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| Solvent2 = ethylene glycol
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| Solubility3 = 20 g/100 g (15.5 °C)
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| Solvent3 = glycerol
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| Solubility4 = 66 g/100 g (25 °C)
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| Solvent4 = hydrazine
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| Solubility5 = 51.35 g/100 g (25 °C)
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| Solvent5 = methanol
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| VaporPressure = ~ 0 mmHg
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| Coordination =
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| CrystalStruct = Cubic
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| Section4 = {{Chembox Thermochemistry
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| DeltaGf = -275 kJ/mol
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| DeltaHc =
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| DeltaHf = -365.4 kJ/mol
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| Entropy = 129.7 J·mol<sup>-1</sup>·K<sup>-1</sup>
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| HeatCapacity = 104.6 J·mol<sup>-1</sup>·K<sup>-1</sup>
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| Section6 = {{Chembox Hazards
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| AutoignitionPt = Non-flammable
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| ExploLimits =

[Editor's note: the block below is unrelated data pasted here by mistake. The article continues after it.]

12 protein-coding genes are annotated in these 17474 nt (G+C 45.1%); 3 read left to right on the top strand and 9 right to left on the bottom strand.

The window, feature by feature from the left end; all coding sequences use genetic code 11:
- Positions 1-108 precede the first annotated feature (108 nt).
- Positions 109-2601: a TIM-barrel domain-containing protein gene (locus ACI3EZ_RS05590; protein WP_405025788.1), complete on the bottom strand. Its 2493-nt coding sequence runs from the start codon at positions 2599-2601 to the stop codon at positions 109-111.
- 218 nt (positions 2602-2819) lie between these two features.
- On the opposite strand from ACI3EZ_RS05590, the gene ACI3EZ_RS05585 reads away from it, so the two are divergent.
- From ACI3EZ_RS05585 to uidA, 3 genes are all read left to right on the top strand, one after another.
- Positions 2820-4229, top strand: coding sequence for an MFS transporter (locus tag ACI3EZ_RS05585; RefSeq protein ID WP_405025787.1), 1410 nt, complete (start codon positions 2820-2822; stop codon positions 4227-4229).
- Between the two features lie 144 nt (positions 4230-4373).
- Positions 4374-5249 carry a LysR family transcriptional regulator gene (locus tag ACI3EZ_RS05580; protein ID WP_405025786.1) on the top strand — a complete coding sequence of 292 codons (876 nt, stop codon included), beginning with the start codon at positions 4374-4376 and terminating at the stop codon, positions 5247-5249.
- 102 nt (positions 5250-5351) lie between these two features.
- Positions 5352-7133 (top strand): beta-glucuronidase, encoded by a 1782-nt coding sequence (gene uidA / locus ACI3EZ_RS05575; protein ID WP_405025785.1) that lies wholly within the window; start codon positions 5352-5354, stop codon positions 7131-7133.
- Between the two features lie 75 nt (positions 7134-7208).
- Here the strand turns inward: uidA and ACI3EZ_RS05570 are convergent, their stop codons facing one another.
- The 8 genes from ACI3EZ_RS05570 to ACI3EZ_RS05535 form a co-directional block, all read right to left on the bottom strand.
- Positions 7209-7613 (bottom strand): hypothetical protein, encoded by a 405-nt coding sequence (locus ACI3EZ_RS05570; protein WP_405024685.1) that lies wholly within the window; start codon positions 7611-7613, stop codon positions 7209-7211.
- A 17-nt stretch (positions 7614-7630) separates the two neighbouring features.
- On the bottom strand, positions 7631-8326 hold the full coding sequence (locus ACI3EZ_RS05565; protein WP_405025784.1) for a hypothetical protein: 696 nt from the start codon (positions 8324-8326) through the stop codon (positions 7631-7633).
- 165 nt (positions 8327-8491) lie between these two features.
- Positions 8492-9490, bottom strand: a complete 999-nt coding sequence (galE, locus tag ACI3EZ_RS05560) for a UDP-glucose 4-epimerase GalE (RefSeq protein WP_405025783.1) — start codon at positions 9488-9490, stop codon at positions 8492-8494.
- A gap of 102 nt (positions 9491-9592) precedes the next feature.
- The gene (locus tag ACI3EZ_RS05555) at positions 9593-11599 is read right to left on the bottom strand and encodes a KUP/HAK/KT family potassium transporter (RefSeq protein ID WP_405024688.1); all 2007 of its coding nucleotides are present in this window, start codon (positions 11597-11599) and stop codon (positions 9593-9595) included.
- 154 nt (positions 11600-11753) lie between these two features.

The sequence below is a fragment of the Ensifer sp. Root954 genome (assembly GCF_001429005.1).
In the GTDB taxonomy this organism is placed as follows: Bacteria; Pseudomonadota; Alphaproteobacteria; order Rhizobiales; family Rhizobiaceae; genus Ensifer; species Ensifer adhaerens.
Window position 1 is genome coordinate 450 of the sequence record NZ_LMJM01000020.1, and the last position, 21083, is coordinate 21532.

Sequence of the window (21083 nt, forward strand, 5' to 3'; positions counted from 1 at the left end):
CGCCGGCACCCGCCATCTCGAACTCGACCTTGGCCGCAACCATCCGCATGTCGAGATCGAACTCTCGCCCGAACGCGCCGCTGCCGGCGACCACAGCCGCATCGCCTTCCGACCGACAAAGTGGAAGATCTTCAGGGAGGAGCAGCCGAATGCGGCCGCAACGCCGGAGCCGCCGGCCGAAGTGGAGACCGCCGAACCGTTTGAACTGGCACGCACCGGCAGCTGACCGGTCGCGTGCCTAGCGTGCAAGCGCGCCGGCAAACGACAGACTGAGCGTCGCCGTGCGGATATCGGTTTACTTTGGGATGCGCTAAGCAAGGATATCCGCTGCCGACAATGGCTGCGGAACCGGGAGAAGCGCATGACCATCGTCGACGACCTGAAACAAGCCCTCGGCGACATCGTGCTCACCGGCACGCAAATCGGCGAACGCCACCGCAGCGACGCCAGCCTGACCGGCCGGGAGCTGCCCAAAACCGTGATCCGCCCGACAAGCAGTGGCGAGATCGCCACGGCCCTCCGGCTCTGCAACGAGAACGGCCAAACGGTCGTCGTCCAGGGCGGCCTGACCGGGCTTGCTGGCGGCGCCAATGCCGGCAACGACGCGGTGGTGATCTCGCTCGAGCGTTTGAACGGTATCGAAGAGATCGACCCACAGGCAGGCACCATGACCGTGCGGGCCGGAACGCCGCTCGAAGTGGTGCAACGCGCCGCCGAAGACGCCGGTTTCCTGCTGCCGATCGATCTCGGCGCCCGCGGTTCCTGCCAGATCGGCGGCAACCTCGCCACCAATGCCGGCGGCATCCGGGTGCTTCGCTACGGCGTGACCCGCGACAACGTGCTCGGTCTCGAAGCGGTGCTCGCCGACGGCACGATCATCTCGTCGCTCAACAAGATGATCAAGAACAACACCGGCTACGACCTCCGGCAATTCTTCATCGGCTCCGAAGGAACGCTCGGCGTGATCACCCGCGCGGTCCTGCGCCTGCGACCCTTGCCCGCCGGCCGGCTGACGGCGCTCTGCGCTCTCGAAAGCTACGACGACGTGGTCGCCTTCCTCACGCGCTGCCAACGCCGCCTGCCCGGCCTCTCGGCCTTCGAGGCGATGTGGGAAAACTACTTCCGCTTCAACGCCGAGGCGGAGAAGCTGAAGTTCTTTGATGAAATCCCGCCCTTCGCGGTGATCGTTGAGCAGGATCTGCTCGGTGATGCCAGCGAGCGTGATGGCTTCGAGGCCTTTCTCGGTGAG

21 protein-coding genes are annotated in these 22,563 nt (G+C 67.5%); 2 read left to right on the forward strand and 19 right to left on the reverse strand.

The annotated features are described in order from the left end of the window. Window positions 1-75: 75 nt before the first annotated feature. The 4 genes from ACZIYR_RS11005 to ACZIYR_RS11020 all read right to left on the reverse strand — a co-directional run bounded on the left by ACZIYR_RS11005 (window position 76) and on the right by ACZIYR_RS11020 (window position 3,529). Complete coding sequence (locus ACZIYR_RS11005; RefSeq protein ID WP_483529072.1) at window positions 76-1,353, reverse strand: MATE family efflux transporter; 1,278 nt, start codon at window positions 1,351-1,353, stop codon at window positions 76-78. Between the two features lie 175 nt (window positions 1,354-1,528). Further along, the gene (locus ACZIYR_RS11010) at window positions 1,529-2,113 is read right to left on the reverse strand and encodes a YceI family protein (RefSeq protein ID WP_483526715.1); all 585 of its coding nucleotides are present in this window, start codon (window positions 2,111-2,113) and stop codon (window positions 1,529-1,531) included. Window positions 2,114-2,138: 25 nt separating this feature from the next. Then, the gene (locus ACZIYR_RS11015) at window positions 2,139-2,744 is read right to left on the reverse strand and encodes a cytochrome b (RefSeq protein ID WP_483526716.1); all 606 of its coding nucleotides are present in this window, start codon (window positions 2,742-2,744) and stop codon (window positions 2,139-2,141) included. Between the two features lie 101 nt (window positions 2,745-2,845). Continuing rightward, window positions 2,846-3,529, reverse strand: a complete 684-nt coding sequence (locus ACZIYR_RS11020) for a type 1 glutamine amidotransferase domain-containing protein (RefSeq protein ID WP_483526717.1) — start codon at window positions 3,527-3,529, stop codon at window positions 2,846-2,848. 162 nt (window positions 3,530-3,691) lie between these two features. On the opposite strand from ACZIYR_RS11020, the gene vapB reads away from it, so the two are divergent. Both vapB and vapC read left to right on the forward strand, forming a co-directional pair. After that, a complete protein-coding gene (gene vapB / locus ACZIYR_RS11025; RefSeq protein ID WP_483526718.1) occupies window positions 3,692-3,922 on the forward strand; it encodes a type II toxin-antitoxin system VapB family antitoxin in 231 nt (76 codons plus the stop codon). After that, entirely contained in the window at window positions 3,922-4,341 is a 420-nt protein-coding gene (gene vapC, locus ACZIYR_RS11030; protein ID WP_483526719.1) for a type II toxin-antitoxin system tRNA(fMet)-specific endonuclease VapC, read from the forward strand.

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| ExternalMSDS = [https://www.docdroid.net/Z8VLpWn/sodium-chlorate-sa.pdf.html Sigma-Aldrich]
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| FlashPt = Non-flammable
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| LD50 = 6,500 mg/kg (rat, oral)<br>700 mg/kg (dog, oral)
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| LC50 =
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| MainHazards = Oxidizer<br>Harmful
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| OtherCompounds = [[Sodium hypochlorite]]<br>[[Sodium chlorite]]<br>[[Sodium perchlorate]]
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'''Sodium chlorate''' is an inorganic compound, comprised of equal numbers of sodium cations and [[chlorate]] anions, giving it the fomula '''NaClO<sub>3</sub>'''. It is a very powerful oxidizer.
  
 
==Properties==
 
==Properties==
 
===Chemical===
 
===Chemical===
It is a strong oxidizing agent, easily supplying oxygen to combustibles. It decomposes above 300 °C yeilding oxygen and [[sodium chloride]].
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It is a strong oxidizing agent, easily supplying oxygen to combustibles. It decomposes above 300 °C yielding oxygen and [[sodium chloride]].
  
 
:2 NaClO<sub>3</sub> → 2 NaCl + 3 O<sub>2</sub>
 
:2 NaClO<sub>3</sub> → 2 NaCl + 3 O<sub>2</sub>
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Sodium chlorate will react with potassium chloride to precipitate [[potassium chlorate]]:
 
Sodium chlorate will react with potassium chloride to precipitate [[potassium chlorate]]: